Appointee Confirmation and Tenure: Politics, Policy, and Professionalism in Federal Agency Leadership, 1989-2009
32 Pages Posted: 13 Aug 2009 Last revised: 2 Sep 2009
Date Written: 2009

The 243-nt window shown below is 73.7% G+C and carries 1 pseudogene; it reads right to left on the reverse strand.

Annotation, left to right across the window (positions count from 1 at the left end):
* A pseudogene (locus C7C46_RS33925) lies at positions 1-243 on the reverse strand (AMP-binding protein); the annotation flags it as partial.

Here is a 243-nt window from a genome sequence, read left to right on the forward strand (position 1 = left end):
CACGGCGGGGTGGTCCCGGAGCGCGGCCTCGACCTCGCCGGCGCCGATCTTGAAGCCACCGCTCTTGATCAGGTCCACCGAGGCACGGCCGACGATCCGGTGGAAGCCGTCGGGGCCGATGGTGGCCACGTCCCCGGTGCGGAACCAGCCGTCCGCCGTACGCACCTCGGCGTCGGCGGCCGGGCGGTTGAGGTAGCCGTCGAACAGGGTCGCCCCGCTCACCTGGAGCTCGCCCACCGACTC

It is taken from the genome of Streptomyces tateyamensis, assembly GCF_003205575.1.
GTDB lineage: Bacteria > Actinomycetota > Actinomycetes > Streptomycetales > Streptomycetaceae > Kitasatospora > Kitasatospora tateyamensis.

A growing empirical research literature examines the role of presidential appointees in institutional and administrative politics. Using a new dataset spanning two decades of Senate-confirmed agency appointments (1989-2009), we analyze two dimensions of appointee politics: the length of time to confirm agency appointees and the duration of appointee service. We develop empirical models demonstrating the influence of appointee position characteristics; types of policies and issue areas; agency professionalism and appointee penetration; congressional oversight; and presidential power on appointee confirmation and tenure. The analysis yields important insight contributing at once to scholarship on the inter-institutional politics of agency administration, as well as to developing knowledge about the consequences of current arrangements for the continuity and, by extension, the effectiveness of agency leadership.
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